U of M introduces sexual assault policy

Photo by Anh Phan.

The University of Manitoba has introduced a new standalone anti-sexual assault policy at a time when sexual assault is a hot-button issue at Manitoba universities and colleges.

The policy, which passed the board of governors on June 22, will deal specifically with cases of sexual assault, rather than subsuming them under the university’s broader behavioural policies. Also passed by the board of governors were revisions to the other behavioural policies to streamline and cross-reference them.

Development of the policy was a long process that included input from students, campus groups, faculty, and the broader community.

“As a community, we are pleased to have been able collectively to develop a sexual assault policy through a consultative process with a wide-ranging number of groups and individuals, including students, faculty, staff and subject area experts,” said U of M president David Barnard in an official release.

Tanjit Nagra, president of the University of Manitoba Students’ Union (UMSU), praised the policy in the release.

“It is important that UMSU and the administration work together to create a safer campus for students, and to ensure that the proper protocols are in place to help survivors of sexual assault, and other misconduct as well.”

The policy specifies how faculty and staff should respond to an incident of sexual assault in a supportive manner, and enshrines the principle that the person who experiences the assault should make the final decision about their own interests.

A page has been added to the U of M’s website with resources related to sexual assault, including guidelines for responding to a disclosure.

Bill 204

On June 8, NDP education critic Wab Kinew sponsored a private member’s bill, bill 204, concerning sexual assault policies at post-secondary institutions.

Reviving a proposal from the NDP government’s last session that never got past its first reading, Kinew’s bill would amend the acts establishing Manitoba’s various universities and colleges to include a requirement for the institutions to maintain standalone sexual assault and harassment policies.

Each institution would have to create a policy to raise awareness of sexual violence and harassment, take preventative measures, and enable reporting of incidents. The policies would have to be developed in consultation with students and include public reporting of the institutions’ actions.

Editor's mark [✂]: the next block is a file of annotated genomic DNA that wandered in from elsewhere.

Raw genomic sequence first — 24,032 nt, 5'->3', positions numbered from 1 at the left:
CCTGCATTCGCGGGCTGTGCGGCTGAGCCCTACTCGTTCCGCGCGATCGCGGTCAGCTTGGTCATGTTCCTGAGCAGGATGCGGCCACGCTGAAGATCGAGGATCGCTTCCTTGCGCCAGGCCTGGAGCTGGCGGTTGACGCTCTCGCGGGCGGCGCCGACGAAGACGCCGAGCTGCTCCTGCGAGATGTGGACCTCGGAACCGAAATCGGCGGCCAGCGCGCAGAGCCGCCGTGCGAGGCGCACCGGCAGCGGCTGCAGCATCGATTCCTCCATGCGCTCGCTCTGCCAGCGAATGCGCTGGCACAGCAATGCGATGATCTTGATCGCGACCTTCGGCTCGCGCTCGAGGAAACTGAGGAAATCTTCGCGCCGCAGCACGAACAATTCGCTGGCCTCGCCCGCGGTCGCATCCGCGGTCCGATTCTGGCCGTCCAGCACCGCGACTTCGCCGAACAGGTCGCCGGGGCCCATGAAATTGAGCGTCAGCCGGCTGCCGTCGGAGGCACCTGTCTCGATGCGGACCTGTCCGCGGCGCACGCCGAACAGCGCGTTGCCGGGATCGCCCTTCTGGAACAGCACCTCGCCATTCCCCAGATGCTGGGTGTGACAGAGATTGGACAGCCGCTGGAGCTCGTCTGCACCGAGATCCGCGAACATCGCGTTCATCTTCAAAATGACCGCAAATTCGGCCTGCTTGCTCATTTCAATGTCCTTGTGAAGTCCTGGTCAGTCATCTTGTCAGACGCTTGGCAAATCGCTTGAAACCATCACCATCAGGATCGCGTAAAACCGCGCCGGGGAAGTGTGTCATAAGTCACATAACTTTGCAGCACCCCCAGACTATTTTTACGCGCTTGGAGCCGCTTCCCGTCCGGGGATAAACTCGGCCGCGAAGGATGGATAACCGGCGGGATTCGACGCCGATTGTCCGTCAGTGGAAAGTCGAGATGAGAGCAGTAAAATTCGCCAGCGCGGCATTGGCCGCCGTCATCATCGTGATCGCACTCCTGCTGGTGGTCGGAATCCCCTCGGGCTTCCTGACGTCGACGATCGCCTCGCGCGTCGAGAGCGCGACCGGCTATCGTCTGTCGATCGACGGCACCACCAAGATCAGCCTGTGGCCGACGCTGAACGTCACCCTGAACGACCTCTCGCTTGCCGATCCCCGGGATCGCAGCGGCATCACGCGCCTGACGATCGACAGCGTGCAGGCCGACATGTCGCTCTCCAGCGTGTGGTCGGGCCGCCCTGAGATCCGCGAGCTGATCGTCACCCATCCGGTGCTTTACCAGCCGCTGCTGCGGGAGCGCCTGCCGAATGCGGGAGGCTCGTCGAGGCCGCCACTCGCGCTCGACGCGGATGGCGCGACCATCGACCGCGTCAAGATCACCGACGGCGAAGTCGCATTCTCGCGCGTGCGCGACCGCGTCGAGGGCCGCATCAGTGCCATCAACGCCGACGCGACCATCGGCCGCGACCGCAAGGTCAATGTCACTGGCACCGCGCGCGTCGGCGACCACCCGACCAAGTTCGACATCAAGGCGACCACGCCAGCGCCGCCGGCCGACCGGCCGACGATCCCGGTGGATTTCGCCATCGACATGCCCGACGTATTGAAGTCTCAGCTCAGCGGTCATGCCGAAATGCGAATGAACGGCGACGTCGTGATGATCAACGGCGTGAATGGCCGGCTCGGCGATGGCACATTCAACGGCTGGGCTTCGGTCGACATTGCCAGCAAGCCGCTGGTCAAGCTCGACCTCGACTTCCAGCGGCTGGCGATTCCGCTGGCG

“I think we need a consent culture on campus, both at the U of M and across Manitoba. So this policy will help advance that,” Kinew said in an interview.

“I think that the reason for the bill still remains, though, that we need not just the U of M, but we need every university in Manitoba to move in the same direction.”

Kinew, who worked as an administrator at the University of Winnipeg before being elected as an MLA in the spring, highlighted the importance of a standalone policy on sexual assault, as opposed to a broad behavioural policy.

“When you’re designing institutional policy, if you want certain outcomes you have to be very intentional about it. So if you want to combat sexual violence and sexual misconduct, you have to really focus on it and you can’t just lump it in with other initiatives,” he said.

“It seems like the issue’s becoming more and more acute across North America of cases of sexual misconduct, and that just underlines the need to have a robust policy that includes student input and also has public reporting as part of it.”

The legislative session ended June 30 with no further debate on bill 204 beyond its first reading. The U of M’s sexual assault and harassment policy was designed to meet bill 204’s standards.

Sexual assault policies in Brandon

The question of province-wide standards on sexual assault policies came to the fore when a CBC report in April revealed that Brandon University students who reported sexual assault incidents at the institutional level were made to sign “behavioural contracts” – statements promising not to discuss the incident with anyone other than a counsellor on pain of suspension or expulsion.

After public pressure, Brandon University president Gervan Fearon apologized and said the school would end the practice of using behavioural contracts in cases of sexual assault.

The report of the university’s task force on sexual violence was later found to have several key bits of wording in common with a similar report released a year earlier at Queen’s University, leading students to allege that the report had been plagiarized.

A subsequent CBC investigation into the task force found that it had three members, met only 12 times, and kept no minutes or agendas.